To fully capitalise on this Idea it would be necessary for some usability engineers (eg. the Gnome Usability Project) to make a guide to Distributed Usability testing and to regularly publish usability tests for use by the testers.

Another idea is to join forces with the soon to be created Gnome Marketing project and produce a Gnome Livecd suitable for increaing Gnome awareness as well as doing Distributed Usability testing. I'm going away tomo, but when I get back I may propose this mental idea to the Gnome Usability list.


Must get a better blog going next year - one that I can e-mail to like Jeff's.

Broken wrist

Fell off my bike comming down a hill yesterday morning and broke my right wrist. My god is it frustrating typing and using the mouse with my left hand. Am working on making sure this won't stop me getting to France.

Need help getting across spain Can anyone tell me how to get from Barcelona to Madrid? The renfe trains are all booked out when I need to go (1st or 2nd August) and plane is bloody expensive. If you have any ideas please mail me at sisobATeircomDOTnet

Just got back from Mayo(west of Ireland). Had a great week. Gnome has been doing pretty well since I've been gone :)

The gnome-themes-list has become really active since I posted to desktop-devel inviting people to discuss Beautifying Gnome. Jimmac and Tigert are involved as well as Luca and Lapo who are all producing great icons. Jimmac has added XD2 application icons as well as XD2 OpenOffice.org stock icons. I'm going to be going away in less than a week but as usual I've got the ball rolling and am not longer really needed..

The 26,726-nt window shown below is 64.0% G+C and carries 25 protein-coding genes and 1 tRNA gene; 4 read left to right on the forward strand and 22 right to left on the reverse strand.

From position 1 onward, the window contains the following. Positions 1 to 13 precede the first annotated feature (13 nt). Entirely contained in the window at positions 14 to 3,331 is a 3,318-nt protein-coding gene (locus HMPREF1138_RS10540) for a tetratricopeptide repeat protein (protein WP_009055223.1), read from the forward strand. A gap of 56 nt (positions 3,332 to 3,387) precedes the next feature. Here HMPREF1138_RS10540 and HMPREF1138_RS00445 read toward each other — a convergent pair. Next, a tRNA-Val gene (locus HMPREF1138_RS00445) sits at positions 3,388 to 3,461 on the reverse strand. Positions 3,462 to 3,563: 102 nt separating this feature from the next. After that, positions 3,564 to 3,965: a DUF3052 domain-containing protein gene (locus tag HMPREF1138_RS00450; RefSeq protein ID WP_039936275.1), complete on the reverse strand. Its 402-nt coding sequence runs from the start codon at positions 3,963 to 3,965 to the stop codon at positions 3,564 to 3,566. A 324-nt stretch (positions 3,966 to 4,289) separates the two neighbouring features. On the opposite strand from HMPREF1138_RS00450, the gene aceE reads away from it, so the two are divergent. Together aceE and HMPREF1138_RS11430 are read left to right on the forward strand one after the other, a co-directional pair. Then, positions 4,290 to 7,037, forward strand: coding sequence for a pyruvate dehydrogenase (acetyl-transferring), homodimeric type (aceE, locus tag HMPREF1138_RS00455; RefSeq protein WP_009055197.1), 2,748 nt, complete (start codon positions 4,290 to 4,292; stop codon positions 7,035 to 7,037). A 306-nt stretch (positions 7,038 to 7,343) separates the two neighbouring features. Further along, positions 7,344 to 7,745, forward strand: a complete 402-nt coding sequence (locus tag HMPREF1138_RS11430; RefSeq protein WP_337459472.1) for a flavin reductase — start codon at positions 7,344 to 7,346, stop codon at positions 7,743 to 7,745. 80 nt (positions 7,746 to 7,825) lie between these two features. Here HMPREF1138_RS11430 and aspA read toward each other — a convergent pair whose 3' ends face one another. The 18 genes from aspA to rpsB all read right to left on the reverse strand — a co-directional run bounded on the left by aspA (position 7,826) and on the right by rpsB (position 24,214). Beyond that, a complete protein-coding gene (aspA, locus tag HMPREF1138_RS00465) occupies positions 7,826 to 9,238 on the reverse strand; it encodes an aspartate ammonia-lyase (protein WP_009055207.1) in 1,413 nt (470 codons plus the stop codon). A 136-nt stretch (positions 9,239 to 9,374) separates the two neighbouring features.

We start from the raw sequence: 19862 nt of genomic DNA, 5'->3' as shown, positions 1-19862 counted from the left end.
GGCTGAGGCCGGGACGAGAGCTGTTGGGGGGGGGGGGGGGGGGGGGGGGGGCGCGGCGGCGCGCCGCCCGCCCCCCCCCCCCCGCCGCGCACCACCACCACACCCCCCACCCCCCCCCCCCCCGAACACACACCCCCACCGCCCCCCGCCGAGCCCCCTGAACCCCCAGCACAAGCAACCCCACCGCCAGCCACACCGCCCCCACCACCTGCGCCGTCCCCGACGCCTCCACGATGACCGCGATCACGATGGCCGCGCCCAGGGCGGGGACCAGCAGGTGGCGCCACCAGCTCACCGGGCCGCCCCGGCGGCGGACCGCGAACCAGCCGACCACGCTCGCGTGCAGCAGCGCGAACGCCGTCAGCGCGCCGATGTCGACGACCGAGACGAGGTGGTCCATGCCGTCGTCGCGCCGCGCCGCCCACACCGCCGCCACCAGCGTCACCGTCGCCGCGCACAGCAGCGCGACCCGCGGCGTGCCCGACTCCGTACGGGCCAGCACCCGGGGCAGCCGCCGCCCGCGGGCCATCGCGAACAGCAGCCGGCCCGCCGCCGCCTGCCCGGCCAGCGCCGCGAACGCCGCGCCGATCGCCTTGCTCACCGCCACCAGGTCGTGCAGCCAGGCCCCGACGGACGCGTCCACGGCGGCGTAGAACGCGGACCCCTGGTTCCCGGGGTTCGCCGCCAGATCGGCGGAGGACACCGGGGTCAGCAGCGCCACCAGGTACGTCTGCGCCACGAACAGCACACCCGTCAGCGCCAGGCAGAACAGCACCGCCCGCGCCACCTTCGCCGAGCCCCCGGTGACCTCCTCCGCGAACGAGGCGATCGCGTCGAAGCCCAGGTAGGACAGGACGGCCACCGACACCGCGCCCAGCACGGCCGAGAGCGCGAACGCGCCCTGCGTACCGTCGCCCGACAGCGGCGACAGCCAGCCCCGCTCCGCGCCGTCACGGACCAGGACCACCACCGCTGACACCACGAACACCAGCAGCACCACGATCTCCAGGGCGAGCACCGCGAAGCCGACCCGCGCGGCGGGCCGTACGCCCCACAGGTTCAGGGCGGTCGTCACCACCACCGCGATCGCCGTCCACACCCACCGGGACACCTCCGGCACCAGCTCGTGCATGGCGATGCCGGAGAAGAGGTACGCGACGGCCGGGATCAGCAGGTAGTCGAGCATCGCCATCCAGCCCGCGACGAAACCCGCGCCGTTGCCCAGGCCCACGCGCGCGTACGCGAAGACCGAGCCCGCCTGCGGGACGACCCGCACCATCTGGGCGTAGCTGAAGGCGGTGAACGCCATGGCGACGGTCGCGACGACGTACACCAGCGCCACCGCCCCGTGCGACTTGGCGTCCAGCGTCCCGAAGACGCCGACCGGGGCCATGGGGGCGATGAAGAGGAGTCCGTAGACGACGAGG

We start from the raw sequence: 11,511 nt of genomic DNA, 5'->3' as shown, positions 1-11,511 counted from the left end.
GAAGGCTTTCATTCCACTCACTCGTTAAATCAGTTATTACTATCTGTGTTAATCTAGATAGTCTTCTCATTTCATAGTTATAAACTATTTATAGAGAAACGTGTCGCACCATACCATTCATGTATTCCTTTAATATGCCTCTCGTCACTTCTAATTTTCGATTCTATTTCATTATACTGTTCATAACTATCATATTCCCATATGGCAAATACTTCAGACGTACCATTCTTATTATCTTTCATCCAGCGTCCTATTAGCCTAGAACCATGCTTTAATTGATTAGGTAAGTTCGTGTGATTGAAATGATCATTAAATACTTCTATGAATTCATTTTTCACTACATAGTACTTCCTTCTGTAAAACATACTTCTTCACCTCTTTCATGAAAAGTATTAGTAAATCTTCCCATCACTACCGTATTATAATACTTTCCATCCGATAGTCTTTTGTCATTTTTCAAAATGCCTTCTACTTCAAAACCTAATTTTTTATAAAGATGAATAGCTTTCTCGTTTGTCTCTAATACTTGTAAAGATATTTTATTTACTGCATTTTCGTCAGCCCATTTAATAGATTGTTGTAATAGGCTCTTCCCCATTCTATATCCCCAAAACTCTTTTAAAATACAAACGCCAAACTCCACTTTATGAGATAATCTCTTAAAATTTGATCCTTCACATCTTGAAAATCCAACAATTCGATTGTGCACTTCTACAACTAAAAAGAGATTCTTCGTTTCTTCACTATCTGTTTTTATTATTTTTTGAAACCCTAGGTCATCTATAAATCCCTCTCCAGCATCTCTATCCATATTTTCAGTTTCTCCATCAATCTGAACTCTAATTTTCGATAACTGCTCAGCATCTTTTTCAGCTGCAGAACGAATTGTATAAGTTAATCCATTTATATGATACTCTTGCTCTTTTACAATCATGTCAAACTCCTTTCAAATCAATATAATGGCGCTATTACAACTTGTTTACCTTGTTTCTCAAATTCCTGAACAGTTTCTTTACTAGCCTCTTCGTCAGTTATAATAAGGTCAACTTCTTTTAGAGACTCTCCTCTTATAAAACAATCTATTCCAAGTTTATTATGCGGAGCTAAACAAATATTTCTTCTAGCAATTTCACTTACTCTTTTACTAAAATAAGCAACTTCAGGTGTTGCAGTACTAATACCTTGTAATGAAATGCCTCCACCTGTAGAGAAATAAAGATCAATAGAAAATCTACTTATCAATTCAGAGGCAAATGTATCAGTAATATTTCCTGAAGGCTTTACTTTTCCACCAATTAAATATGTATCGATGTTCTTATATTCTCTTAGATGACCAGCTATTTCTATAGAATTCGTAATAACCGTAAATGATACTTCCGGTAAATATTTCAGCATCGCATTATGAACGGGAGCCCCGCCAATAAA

End of Exams

I'm finished my exams - but not only that - I'm finished my sentence of 14 years in the 1st and 2nd level educations system. Off ot University next year Please-God.

Went out last night to celebrate and didn't get to sleep til 6am. Got up at 10am. There is stuff to be done in Gnome but I'm way too tired to do it. Trying to organise a weekend away with my friends, so Gnome will have to wait till next week.


Last night was the last night of the GUADEC and definatley the first time I've ever seen someone wearing a red hat while out on the town in Dublin. I was out with my girlfriend instead of the hackers, but I did see some of them pass by.

/me is Pissing off Gnome Hackers